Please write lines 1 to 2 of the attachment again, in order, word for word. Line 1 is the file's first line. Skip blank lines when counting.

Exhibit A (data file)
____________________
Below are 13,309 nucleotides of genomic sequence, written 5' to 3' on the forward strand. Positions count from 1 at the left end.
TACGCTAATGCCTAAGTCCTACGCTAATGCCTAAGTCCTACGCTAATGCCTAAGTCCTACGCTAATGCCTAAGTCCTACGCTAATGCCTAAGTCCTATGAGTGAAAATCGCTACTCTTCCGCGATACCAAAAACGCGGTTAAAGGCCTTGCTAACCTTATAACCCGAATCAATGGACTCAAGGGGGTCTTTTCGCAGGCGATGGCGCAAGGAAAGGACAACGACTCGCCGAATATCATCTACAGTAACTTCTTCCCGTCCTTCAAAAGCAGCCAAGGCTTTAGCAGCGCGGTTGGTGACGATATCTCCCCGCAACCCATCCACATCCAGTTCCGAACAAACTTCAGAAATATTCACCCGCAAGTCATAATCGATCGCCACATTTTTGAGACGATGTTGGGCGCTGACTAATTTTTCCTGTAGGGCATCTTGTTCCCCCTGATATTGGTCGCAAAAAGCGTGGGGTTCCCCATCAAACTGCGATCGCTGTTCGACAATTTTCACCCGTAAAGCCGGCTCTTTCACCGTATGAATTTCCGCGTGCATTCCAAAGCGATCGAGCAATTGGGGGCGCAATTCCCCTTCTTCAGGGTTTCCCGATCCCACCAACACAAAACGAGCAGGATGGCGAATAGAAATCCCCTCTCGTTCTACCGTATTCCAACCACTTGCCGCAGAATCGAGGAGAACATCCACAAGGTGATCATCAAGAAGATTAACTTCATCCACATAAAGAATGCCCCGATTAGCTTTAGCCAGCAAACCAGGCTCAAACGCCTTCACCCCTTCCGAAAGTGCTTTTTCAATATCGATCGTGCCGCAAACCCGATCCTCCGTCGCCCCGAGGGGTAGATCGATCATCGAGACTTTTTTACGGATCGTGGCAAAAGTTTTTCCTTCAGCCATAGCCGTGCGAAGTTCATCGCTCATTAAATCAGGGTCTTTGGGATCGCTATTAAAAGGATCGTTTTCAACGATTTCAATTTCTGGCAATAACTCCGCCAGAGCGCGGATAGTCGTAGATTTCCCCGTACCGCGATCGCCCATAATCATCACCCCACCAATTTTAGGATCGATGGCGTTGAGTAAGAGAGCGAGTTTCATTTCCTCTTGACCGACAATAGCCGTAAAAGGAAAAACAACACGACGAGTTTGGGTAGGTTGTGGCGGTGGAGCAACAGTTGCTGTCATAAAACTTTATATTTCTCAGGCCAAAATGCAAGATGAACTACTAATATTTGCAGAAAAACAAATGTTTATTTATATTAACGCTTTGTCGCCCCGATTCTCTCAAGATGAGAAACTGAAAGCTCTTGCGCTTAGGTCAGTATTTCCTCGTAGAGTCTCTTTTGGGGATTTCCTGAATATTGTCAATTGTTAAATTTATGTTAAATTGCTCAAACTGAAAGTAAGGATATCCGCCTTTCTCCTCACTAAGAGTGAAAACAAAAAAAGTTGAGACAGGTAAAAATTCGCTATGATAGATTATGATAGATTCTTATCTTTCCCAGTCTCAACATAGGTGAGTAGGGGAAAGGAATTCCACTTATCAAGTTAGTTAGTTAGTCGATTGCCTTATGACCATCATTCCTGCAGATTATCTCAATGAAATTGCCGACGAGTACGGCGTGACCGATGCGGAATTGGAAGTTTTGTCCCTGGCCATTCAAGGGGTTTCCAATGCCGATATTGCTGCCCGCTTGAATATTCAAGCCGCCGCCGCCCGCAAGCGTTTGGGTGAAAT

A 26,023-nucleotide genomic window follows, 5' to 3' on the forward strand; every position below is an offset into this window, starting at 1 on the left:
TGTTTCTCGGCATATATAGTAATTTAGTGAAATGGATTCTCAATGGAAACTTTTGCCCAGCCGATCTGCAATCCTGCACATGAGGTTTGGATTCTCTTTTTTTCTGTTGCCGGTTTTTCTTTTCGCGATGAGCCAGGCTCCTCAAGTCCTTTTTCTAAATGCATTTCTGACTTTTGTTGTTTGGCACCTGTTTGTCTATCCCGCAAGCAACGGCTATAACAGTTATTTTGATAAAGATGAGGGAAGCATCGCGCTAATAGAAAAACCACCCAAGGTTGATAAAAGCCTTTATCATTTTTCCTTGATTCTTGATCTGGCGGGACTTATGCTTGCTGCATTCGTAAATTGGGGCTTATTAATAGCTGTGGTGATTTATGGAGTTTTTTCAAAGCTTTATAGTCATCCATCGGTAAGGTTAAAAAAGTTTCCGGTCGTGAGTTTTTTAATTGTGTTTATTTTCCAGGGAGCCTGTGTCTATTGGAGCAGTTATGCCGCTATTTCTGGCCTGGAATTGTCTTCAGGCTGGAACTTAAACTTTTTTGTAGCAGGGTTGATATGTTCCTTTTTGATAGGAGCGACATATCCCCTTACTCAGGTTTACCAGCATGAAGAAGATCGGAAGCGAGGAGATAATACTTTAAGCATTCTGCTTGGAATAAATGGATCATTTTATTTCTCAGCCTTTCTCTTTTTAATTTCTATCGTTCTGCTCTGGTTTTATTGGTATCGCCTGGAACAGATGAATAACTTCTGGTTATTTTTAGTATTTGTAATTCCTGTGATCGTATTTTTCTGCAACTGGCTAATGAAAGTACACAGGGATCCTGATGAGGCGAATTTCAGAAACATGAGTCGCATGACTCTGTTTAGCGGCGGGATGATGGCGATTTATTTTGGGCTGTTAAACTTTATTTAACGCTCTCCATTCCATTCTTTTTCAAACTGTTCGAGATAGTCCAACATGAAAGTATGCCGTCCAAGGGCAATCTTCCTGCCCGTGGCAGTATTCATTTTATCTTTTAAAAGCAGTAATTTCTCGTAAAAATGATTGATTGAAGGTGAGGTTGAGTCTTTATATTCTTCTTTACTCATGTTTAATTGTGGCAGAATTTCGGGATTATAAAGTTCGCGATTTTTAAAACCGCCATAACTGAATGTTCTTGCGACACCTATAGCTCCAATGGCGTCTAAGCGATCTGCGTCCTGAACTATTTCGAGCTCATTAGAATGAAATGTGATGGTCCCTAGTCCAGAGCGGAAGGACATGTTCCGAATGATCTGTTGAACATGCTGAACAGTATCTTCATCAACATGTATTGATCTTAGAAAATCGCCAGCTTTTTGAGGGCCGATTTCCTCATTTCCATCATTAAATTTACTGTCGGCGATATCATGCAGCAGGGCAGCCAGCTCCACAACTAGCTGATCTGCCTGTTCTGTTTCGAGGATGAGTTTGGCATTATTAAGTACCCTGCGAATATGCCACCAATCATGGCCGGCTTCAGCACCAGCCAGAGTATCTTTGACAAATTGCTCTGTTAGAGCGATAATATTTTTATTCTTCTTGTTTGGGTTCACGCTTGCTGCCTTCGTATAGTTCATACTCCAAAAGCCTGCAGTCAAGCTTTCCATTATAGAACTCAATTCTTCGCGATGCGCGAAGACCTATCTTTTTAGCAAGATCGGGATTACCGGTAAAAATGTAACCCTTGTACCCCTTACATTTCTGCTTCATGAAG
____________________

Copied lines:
Below are 13,309 nucleotides of genomic sequence, written 5' to 3' on the forward strand. Positions count from 1 at the left end.
TACGCTAATGCCTAAGTCCTACGCTAATGCCTAAGTCCTACGCTAATGCCTAAGTCCTACGCTAATGCCTAAGTCCTACGCTAATGCCTAAGTCCTATGAGTGAAAATCGCTACTCTTCCGCGATACCAAAAACGCGGTTAAAGGCCTTGCTAACCTTATAACCCGAATCAATGGACTCAAGGGGGTCTTTTCGCAGGCGATGGCGCAAGGAAAGGACAACGACTCGCCGAATATCATCTACAGTAACTTCTTCCCGTCCTTCAAAAGCAGCCAAGGCTTTAGCAGCGCGGTTGGTGACGATATCTCCCCGCAACCCATCCACATCCAGTTCCGAACAAACTTCAGAAATATTCACCCGCAAGTCATAATCGATCGCCACATTTTTGAGACGATGTTGGGCGCTGACTAATTTTTCCTGTAGGGCATCTTGTTCCCCCTGATATTGGTCGCAAAAAGCGTGGGGTTCCCCATCAAACTGCGATCGCTGTTCGACAATTTTCACCCGTAAAGCCGGCTCTTTCACCGTATGAATTTCCGCGTGCATTCCAAAGCGATCGAGCAATTGGGGGCGCAATTCCCCTTCTTCAGGGTTTCCCGATCCCACCAACACAAAACGAGCAGGATGGCGAATAGAAATCCCCTCTCGTTCTACCGTATTCCAACCACTTGCCGCAGAATCGAGGAGAACATCCACAAGGTGATCATCAAGAAGATTAACTTCATCCACATAAAGAATGCCCCGATTAGCTTTAGCCAGCAAACCAGGCTCAAACGCCTTCACCCCTTCCGAAAGTGCTTTTTCAATATCGATCGTGCCGCAAACCCGATCCTCCGTCGCCCCGAGGGGTAGATCGATCATCGAGACTTTTTTACGGATCGTGGCAAAAGTTTTTCCTTCAGCCATAGCCGTGCGAAGTTCATCGCTCATTAAATCAGGGTCTTTGGGATCGCTATTAAAAGGATCGTTTTCAACGATTTCAATTTCTGGCAATAACTCCGCCAGAGCGCGGATAGTCGTAGATTTCCCCGTACCGCGATCGCCCATAATCATCACCCCACCAATTTTAGGATCGATGGCGTTGAGTAAGAGAGCGAGTTTCATTTCCTCTTGACCGACAATAGCCGTAAAAGGAAAAACAACACGACGAGTTTGGGTAGGTTGTGGCGGTGGAGCAACAGTTGCTGTCATAAAACTTTATATTTCTCAGGCCAAAATGCAAGATGAACTACTAATATTTGCAGAAAAACAAATGTTTATTTATATTAACGCTTTGTCGCCCCGATTCTCTCAAGATGAGAAACTGAAAGCTCTTGCGCTTAGGTCAGTATTTCCTCGTAGAGTCTCTTTTGGGGATTTCCTGAATATTGTCAATTGTTAAATTTATGTTAAATTGCTCAAACTGAAAGTAAGGATATCCGCCTTTCTCCTCACTAAGAGTGAAAACAAAAAAAGTTGAGACAGGTAAAAATTCGCTATGATAGATTATGATAGATTCTTATCTTTCCCAGTCTCAACATAGGTGAGTAGGGGAAAGGAATTCCACTTATCAAGTTAGTTAGTTAGTCGATTGCCTTATGACCATCATTCCTGCAGATTATCTCAATGAAATTGCCGACGAGTACGGCGTGACCGATGCGGAATTGGAAGTTTTGTCCCTGGCCATTCAAGGGGTTTCCAATGCCGATATTGCTGCCCGCTTGAATATTCAAGCCGCCGCCGCCCGCAAGCGTTTGGGTGAAAT